The Columbus Crew announced the winners of its team awards. The 2005 Crew Honda Most Valuable Player Award went to Simon Elliott. Jonny Walker captured three awards, which included Crew Defender of the Year, Crew Newcomer of the Year, and OhioHealth Comeback Player of the Year. The Budweiser Golden Boot went to Edson Buddle and Robin Fraser was named Huntington Man of the Year. Sierra Mist Goals of the Year went to Eric Vasquez and Jamal Sutton while Jon Busch was named U.S. Soccer Foundation Humanitarian of the Year. Crew Coaches Award and Crew Chiefs Hardest Working Man of the Year went to Chris Henderson.
Forward Herculez Gomez, Defender Tyrone Marshall, forward Landon Donovan, and goalkeeper Kevin Hartman were named recipients of the 2005 Los Angeles Galaxy team awards. Gomez was voted the Galaxy's Honda Most Valuable Player, Marshall was selected as the Galaxy's Defender of the Year. Donovan, who led the team with 12 goals, was awarded the club's Budweiser Golden Boot. Hartman was selected as the U.S. Soccer Foundation Humanitarian of the Year for his efforts throughout the year.
D.C. United announced its 2005 Team Award winners, during the Second Annual United Awards Reception at the Marriott at Metro Center. Christian Gomez was named as Honda Team MVP, Nick Rimando as Defender of the Year, Bobby Boswell as both the U.S. Soccer Foundation Humanitarian of the Year and Gatorade Rookie of the Year, Jaime Moreno as the Budweiser Golden Boot winner, while Brian Carroll took home the Coaches Award.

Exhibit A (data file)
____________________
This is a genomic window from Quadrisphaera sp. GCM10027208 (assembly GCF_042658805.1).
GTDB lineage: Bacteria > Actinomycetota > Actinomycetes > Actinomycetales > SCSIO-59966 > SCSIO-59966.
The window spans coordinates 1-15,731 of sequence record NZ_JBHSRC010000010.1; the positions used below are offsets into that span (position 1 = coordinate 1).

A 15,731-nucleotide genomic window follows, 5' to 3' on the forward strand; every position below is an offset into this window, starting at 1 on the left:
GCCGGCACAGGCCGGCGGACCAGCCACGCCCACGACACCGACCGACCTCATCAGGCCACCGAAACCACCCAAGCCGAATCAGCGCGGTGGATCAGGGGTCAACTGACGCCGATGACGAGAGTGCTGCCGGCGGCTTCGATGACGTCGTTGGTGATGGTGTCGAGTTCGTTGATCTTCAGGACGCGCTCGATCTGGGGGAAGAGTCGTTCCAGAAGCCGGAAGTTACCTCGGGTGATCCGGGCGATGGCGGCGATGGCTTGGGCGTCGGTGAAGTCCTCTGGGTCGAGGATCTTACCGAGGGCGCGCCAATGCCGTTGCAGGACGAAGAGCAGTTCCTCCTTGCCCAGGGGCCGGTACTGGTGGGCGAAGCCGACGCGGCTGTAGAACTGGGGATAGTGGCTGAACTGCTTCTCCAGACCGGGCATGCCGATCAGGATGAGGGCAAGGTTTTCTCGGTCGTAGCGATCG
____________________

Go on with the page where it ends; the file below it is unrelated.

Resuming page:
Major League Soccer announced that the Kansas City Wizards were selected as the recipient of the 2005 Kraft Global Team Fair Play award, recognizing the team with the fewest disciplinary points during the course of the regular season.
Things are really heating up in Major League Soccer! The playoffs are now upon us with the first round of games kicking off this weekend. In the East, the New England Revolution travel to Giants stadium to take on the rejuvenated MetroStars and Chicago hosts DC United. On the west coast, San Jose skirts down to LA to battle the Galaxy at the Home Depot Center and Colorado welcomes FC Dallas. If any of the games were as exciting as the MetroStars vs. Chivas on Sunday - we're in for a real treat.
Defender Amy LePeilbet cleared the potential winning goal off the goal line late in the second half to help the United States women's soccer team tie Australia 0-0 in an exhibition game Sunday.
DaMarcus Beasley, Landon Donovan and Kasey Keller have been selected by 206 sports journalists from across the nation as the three finalists for the 2005 Honda Player of the Year Award.
FIFA released the latest World Rankings on Wednesday. The US remained in 7th place, one point behind Mexico in 6th.
In my week of being in the most excruciatingly perfect health i got to watch all of my personal movie collection. Then watch it again with director's and actor's commentary. Then watch every deleted scene. Listen to the commentary with grips and food service. Watch the soundtrack only versions. See the complete blue-screen versions of several scenes from The Matrix. And . . .
In any case, i have some new biospoilers material to post, and some interesting (i think) commentary on some other flicks. Coming soon . . .